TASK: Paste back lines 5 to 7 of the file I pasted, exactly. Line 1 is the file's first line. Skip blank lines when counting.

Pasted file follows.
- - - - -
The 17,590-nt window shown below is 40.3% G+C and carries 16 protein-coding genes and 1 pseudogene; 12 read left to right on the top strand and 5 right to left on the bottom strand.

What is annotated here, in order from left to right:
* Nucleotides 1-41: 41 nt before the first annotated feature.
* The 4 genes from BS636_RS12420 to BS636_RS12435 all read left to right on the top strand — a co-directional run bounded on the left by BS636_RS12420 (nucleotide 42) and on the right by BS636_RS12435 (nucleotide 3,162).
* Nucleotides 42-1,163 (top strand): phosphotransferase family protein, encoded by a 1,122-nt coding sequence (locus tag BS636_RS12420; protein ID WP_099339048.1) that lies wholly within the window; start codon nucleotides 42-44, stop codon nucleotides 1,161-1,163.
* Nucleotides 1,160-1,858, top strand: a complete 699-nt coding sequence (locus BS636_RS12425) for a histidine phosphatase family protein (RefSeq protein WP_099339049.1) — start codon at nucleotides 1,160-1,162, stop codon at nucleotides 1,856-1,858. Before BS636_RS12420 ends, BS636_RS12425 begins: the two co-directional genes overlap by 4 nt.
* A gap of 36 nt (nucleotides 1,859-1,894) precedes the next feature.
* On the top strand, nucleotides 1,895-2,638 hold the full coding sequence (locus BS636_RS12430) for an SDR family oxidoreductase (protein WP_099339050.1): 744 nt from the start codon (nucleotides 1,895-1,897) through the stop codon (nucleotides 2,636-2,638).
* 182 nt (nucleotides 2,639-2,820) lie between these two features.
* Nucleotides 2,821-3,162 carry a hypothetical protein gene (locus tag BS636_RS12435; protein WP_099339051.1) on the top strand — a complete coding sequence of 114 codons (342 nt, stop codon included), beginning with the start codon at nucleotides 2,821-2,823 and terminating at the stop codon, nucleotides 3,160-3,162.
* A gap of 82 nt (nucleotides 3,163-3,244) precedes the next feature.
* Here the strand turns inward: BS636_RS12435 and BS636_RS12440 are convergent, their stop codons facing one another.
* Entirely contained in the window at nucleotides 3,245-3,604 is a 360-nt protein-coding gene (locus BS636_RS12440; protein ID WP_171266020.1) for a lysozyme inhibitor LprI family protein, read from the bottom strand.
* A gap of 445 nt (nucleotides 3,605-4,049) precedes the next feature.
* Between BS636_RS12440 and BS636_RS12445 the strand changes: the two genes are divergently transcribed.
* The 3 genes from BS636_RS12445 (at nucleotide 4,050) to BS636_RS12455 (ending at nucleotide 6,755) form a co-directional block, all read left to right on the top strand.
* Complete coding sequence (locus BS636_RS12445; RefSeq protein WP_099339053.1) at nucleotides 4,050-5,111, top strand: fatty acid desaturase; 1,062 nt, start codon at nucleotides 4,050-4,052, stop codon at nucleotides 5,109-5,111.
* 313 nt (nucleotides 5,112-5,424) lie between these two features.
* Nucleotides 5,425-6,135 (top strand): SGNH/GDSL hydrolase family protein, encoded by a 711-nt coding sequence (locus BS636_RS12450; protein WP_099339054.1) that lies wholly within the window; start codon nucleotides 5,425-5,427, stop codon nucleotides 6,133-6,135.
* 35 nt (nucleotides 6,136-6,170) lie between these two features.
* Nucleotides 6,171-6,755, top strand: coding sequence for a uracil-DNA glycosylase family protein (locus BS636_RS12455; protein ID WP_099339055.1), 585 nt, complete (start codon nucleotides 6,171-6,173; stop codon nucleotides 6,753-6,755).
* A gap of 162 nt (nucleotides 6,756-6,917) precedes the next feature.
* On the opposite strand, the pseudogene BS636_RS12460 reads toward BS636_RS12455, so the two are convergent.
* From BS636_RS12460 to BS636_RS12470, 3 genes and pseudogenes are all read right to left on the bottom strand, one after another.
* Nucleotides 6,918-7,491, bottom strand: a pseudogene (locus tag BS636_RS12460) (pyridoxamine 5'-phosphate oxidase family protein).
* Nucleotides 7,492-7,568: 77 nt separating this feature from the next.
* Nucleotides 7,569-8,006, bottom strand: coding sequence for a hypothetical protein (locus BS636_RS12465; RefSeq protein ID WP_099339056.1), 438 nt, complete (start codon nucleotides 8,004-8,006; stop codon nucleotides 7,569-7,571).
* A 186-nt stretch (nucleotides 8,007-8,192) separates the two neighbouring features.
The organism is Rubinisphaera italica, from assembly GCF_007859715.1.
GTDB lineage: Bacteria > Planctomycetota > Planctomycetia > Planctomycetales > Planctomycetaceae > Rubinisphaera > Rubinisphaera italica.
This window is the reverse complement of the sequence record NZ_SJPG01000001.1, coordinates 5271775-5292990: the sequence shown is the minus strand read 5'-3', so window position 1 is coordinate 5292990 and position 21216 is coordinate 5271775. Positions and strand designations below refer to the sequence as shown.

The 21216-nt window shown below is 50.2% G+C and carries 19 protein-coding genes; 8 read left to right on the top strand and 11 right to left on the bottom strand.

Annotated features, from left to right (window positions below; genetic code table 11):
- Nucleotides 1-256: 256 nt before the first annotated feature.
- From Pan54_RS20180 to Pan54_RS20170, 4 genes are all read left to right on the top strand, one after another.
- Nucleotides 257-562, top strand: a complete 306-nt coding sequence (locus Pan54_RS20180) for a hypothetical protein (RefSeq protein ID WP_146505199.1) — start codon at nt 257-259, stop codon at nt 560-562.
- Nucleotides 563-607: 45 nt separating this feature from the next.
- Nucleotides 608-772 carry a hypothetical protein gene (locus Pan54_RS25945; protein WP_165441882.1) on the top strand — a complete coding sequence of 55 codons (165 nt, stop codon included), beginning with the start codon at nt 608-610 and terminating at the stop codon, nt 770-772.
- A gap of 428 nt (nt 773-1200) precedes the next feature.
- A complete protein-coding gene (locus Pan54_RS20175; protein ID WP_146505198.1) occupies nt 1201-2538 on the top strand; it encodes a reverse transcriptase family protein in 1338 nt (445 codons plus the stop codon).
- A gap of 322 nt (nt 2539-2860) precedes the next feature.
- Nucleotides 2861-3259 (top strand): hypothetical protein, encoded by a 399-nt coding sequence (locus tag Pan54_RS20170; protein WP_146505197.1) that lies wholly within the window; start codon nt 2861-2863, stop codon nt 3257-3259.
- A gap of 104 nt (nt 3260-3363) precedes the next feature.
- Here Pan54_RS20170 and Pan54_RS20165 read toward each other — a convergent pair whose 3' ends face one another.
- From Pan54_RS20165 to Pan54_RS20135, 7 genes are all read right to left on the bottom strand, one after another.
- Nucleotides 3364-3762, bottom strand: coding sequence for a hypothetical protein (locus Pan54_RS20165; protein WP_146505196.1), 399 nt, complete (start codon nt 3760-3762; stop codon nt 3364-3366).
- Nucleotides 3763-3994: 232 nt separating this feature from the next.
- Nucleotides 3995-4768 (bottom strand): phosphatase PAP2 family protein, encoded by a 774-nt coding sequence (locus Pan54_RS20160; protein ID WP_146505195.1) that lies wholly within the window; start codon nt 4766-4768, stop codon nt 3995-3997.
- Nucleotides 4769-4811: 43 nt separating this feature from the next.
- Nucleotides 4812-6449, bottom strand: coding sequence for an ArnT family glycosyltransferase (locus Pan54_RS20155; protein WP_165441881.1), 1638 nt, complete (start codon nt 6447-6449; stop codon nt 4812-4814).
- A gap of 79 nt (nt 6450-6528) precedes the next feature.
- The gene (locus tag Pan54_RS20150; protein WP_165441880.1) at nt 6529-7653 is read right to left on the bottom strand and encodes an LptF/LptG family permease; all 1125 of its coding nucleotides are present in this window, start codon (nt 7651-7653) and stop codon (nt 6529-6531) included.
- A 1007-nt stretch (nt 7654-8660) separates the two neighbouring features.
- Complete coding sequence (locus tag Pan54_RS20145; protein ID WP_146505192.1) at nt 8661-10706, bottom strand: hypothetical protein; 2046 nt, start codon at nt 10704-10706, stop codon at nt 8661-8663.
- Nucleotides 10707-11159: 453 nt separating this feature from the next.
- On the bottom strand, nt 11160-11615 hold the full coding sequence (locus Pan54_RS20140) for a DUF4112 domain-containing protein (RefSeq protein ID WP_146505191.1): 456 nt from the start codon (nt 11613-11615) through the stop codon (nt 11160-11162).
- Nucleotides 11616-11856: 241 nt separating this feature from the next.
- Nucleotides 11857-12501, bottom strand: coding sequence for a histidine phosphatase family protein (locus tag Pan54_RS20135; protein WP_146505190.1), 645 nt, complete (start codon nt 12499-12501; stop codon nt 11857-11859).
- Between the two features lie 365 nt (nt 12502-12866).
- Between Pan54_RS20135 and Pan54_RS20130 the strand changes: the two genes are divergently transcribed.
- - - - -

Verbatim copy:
* Nucleotides 42-1,163 (top strand): phosphotransferase family protein, encoded by a 1,122-nt coding sequence (locus tag BS636_RS12420; protein ID WP_099339048.1) that lies wholly within the window; start codon nucleotides 42-44, stop codon nucleotides 1,161-1,163.
* Nucleotides 1,160-1,858, top strand: a complete 699-nt coding sequence (locus BS636_RS12425) for a histidine phosphatase family protein (RefSeq protein WP_099339049.1) — start codon at nucleotides 1,160-1,162, stop codon at nucleotides 1,856-1,858. Before BS636_RS12420 ends, BS636_RS12425 begins: the two co-directional genes overlap by 4 nt.
* A gap of 36 nt (nucleotides 1,859-1,894) precedes the next feature.